Under current Nebraska law, cities can raise taxes by 0.5 percent, 1 percent or 1.5 percent through a ballot initiative.

Proposals in Minnesota, too, would reduce general aid to local governments — and at least one would allow them to boost their own revenue sources.

Currently, local governments in Minnesota have a very limited revenue stream beyond property taxes, says Jay Kiedrowski, a senior fellow at the University of Minnesota’s Humphrey School of Public Affairs. While some communities have specific sales taxes related to hotels and convention centers, local entities do not have access to local-option general sales taxes.

“All the options they have [for increasing revenue] are to raise property taxes and to raise fees,” he says.

Minnesota policymakers are considering measures that would scale back state programs that have traditionally provided property tax subsidies to local governments. Property tax relief programs and local government aid make up about $3.4 billion of Minnesota’s general-fund budget (close to 10 percent of the total).

One attempt to scale back aid to local governments was included in a budget bill that was vetoed early in the year by Democratic Gov. Mark Dayton.

HF 130 would have cut general aid to cities and counties by roughly $270 million over the next two years and reduced property-tax credit programs by about $210 million for the biennium. In addition, the bill would have made $100 million in cuts to a property-tax refund program for renters.

Another measure being considered by the Legislature, SF 27, would make similar cuts, and it would allow localities to impose a 0.5 percent sales tax, if approved by voters, in order to raise revenue.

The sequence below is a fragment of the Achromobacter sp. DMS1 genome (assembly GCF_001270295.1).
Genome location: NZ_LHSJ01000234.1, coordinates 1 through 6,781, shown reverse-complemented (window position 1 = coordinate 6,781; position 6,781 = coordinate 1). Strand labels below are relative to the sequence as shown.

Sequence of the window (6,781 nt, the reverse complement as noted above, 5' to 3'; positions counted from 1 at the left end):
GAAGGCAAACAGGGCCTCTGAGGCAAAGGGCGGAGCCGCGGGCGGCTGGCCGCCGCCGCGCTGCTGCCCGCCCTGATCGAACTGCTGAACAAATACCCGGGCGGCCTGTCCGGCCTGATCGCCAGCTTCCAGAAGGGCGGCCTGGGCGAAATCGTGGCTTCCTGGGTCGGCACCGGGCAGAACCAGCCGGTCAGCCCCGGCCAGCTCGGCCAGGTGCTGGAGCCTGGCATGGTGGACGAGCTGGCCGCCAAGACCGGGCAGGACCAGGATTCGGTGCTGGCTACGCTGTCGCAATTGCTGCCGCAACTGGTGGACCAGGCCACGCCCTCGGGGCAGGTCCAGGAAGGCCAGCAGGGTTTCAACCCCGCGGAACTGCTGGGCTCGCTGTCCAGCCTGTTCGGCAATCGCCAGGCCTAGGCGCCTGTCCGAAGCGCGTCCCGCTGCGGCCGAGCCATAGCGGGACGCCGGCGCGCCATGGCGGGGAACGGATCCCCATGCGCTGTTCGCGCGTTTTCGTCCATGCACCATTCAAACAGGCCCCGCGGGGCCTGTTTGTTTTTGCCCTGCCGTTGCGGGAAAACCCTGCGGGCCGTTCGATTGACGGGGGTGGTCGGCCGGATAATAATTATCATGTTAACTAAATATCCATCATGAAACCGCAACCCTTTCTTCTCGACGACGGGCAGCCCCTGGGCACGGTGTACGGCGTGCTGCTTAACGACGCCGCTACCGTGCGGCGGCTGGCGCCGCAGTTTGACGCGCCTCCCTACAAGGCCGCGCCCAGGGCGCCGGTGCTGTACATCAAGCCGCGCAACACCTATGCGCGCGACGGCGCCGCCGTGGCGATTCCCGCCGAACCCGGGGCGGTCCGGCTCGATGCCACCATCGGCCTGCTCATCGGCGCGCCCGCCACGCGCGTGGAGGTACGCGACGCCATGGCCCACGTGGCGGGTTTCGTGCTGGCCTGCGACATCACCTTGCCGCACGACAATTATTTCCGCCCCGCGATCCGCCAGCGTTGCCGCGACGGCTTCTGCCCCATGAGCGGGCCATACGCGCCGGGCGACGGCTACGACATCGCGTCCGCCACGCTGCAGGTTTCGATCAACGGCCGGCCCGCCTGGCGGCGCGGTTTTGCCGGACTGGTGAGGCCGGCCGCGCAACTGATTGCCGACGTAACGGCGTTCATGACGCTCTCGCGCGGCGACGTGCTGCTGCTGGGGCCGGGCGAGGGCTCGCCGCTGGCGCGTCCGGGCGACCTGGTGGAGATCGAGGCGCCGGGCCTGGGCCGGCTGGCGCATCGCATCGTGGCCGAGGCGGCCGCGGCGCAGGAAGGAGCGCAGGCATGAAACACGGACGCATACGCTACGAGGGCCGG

Kiedrowski believes that if proponents of cutting general local aid are successful, “the safest bet” is that property taxes will go up as much as 30 to 40 percent.

Dayton cited the rise in property taxes as one reason for his veto of HF 130.

But Republican Rep. Mary Liz Holberg wrote soon after the Legislature passed this initial cost-cutting plan that the actions were based on a “concept that most Minnesotans can understand: when you’re out of money, stop spending.”

In a 2009 paper arguing for a change in Minnesota’s state-local fiscal relationship, John James — a former state revenue commissioner — says that the $3.4 billion spent on property tax relief goes into a “black hole, without regard to what results the spending at either the state or the local levels produces.”

And now more than ever, state legislatures are wanting results.

Consolidation: Easier said than done

Many states in the Midwest have considered various measures that would force local units of government to merge. In Kansas, for example, there are currently 105 counties. A bill introduced this session, SB 204, called for reducing that number by as much as three-quarters.

Under the bill, which failed to advance this year, the governor would have appointed a 12-member study commission to develop a strategy for consolidating counties, including consideration of a plan to reduce the total number to 23.

A 2009 Wichita State University study found that reducing the number of counties to 25 could cut statewide county expenditures by $826 million by reducing salaries, hospital expenditures, utility costs and other costs.

Illinois Democratic Sen. Terry Link says the time has come for similar review of local consolidation in his state.

“The financial burden we face is mounting, and Illinois currently has more units of local government than any state in the nation,” says Link, who wants a bipartisan commission formed to review the effectiveness of local governments and recommend ideas for eliminating or consolidating them.

“By consolidating these units, we will not only save the state money, but we’ll provide more efficient services to our residents.”

Link points out that the state has many outdated and extraneous government entities, such as four tuberculosis sanitarium boards.